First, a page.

• Some of our projects defined a minimum Windows version of NT 4 (_WIN32_WINNT 0×0400), which now resulted in compile errors, but changing this to Windows 2000 (0×0500) fixed that and is safe since our applications require Windows 2000 anyway
  • The 64-bit portability check compiler flag is deprecated so we removed that directive from the project files
  • MFC no longer handles including of afximpl.h very nicely, so we just copied the few lines of code we used from that file into our own sources and removed the include

    After these changes, low and behold, we found that everything worked just great! No more crashing of the compiler when building in the IDE, and no more problems running our application on Windows 2000. Our executables are larger still (about 10%), which is acceptable considering all the improvements that have been added to make the code more secure in our connected world.

    It’s apparent that Microsoft has really put significant effort into improving their C tool chain with this release of Visual Studio, and there are many great IDE improvements as well:

  • The debugger, especially peering into STL containers, has improved tremendously
  • The resource editor is improved and now handles high color bitmaps
  • VS/MSBuild now supports parallel builds on multi-core and multi-CPU systems (and builds do appear to be noticeably faster on such systems)
  • New features like testing, optimization, code snippets, and property manager capabilities
  • Easy backup, restore, and sharing of IDE settings

    One caveat that bit us: Visual Studio 2008 requires Windows XP or later, and our build boxes were all Windows 2000, so we had to reconstruct the build machines. There is also a quirk with the Visual Studio 2008 Standard edition installer — it doesn’t install cl.exe and some ancillary files unless you perform a full installation.

    Overall, it took longer than expected to complete the migration, but fortunately it turned out to be worthwhile in the end.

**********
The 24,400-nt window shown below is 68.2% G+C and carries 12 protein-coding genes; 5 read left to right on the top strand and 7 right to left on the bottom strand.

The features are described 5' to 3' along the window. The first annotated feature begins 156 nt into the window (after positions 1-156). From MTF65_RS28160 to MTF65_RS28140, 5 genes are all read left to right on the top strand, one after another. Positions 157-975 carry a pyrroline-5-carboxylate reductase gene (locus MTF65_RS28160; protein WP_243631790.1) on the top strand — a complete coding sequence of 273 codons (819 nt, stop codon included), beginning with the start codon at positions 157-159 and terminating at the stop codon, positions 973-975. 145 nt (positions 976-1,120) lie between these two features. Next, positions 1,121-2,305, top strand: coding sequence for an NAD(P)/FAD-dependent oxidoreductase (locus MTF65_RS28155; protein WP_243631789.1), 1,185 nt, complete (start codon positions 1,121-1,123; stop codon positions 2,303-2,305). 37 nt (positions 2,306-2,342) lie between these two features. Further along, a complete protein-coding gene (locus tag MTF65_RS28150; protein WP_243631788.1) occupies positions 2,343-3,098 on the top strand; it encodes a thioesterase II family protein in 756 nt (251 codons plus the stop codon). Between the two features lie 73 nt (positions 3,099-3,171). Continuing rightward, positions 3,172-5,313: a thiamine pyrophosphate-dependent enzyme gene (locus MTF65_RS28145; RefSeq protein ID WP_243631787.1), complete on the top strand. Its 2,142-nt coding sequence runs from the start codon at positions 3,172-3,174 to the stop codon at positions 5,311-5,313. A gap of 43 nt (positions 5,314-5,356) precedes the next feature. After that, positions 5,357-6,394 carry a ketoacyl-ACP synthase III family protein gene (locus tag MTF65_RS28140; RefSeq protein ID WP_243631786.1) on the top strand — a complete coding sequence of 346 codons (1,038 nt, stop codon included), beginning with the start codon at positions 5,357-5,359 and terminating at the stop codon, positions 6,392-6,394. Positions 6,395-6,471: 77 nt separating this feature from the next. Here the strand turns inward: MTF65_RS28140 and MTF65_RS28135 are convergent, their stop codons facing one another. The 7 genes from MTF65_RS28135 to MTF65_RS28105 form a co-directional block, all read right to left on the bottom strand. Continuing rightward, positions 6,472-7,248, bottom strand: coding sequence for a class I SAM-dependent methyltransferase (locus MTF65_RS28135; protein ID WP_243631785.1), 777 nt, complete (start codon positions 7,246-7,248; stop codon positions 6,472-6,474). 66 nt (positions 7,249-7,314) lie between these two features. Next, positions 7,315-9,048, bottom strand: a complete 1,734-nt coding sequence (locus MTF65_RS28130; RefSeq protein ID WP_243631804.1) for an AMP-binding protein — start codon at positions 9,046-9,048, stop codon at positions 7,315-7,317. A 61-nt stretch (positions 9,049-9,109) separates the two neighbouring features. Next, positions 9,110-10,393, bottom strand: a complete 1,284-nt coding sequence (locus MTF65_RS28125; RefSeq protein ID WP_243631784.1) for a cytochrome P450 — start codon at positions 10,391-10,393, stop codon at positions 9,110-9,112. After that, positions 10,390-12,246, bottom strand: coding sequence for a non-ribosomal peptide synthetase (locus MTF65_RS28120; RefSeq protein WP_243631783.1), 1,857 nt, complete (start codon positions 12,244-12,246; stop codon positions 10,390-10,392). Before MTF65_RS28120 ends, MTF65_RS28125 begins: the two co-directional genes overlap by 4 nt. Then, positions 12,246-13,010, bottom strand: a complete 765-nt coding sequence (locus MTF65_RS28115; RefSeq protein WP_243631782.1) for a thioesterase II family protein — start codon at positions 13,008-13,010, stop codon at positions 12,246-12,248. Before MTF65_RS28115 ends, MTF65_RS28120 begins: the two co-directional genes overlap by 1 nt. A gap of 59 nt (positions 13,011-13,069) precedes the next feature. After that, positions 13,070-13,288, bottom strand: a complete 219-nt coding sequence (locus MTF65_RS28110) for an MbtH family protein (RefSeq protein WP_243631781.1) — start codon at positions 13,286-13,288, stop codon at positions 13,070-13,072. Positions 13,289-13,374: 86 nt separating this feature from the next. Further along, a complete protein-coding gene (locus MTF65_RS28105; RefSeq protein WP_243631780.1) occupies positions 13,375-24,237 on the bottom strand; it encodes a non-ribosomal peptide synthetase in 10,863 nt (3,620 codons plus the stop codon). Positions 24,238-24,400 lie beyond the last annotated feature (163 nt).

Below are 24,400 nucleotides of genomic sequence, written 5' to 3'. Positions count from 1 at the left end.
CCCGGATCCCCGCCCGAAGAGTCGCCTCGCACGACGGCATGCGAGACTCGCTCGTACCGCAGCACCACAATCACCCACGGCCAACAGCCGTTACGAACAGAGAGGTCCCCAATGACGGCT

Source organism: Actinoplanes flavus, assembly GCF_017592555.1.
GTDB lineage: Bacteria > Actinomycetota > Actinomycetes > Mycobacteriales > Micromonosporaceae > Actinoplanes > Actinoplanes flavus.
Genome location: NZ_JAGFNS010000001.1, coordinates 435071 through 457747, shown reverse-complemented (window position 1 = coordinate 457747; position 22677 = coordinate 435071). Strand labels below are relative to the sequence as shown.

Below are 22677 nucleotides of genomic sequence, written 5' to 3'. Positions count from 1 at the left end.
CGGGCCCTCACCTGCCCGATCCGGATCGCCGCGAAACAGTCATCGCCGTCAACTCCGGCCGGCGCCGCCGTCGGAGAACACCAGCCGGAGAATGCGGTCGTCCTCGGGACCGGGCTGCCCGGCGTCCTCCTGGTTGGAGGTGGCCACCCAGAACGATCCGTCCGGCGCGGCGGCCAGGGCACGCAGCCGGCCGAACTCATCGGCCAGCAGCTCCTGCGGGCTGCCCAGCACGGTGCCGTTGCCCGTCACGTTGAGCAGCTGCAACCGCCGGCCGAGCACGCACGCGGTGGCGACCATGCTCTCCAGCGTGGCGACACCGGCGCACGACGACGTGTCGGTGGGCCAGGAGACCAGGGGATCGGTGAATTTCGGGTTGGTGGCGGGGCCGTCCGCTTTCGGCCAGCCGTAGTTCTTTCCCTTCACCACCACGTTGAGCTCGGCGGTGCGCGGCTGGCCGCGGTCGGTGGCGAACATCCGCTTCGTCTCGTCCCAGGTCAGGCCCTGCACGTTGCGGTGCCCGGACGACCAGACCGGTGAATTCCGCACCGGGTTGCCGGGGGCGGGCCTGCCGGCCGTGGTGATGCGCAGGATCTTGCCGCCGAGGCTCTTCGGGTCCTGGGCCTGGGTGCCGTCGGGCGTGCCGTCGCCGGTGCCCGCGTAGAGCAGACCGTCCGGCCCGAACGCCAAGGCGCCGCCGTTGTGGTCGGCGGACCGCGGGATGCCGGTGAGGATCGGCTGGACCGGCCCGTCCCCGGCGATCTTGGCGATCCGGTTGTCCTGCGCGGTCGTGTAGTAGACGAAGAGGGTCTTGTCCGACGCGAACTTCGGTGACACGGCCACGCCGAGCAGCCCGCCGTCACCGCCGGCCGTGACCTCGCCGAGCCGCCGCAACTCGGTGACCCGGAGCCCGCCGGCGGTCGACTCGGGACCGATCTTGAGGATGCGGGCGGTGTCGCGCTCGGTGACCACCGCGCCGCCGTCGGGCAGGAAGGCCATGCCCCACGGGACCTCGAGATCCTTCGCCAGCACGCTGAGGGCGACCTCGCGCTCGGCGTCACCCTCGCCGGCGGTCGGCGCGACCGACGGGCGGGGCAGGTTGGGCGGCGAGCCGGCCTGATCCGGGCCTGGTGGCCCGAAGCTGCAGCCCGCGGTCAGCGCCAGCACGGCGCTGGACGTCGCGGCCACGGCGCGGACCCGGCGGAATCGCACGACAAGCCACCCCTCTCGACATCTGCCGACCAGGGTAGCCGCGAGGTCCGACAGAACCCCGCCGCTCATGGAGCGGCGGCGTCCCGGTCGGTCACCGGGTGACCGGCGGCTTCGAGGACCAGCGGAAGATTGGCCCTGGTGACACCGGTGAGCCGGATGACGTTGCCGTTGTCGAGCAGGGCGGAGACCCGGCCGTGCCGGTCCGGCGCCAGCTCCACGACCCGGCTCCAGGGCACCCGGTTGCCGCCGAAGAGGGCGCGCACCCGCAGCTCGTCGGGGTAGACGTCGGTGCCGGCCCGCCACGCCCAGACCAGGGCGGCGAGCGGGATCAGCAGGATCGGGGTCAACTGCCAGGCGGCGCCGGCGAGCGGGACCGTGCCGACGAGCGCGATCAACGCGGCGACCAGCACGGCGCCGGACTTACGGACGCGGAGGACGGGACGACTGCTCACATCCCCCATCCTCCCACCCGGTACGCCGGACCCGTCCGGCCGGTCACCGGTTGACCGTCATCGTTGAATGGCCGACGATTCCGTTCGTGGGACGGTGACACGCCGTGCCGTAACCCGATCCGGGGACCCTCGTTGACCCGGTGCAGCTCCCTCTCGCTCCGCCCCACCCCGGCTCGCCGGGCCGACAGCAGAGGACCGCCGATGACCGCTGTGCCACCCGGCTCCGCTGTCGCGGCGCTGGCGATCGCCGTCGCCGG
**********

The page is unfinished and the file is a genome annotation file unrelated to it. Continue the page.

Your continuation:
• Author: "kyle" Tags: "development, Visual Build"
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    Date: Thursday, 15 Nov 2007 21:59

    None of the popular launcher applications, nor Windows itself, do a very good job of integrating launching vs. activating an already-running application. LaunchAssist is a little utility I wrote to improve this situation. It works with most application launchers as well as the Windows Start Menu, Run dialog, Explorer, etc. To install, download it here, extract it somewhere onto your hard drive, then register by double-clicking reg.bat (to uninstall, double-click unreg.bat, restart Windows, and delete the DLL). It works on Windows 2000, XP, and 2003, but unfortunately the hook that is needed for it to work was disabled in Vista (and despite what is stated in that thread, it can’t actually be fully enabled on Vista).

    When an executable, document, or shortcut is launched, LaunchAssist is notified, looks for a matching application that is already running (by comparing the application or document filename with the beginning and ending of top-level window captions), and activates the matching window if found. If no match is found or if Shift is held down while launching (Shift+Enter in most launcher apps), LaunchAssist is bypassed and the program is launched normally by Windows.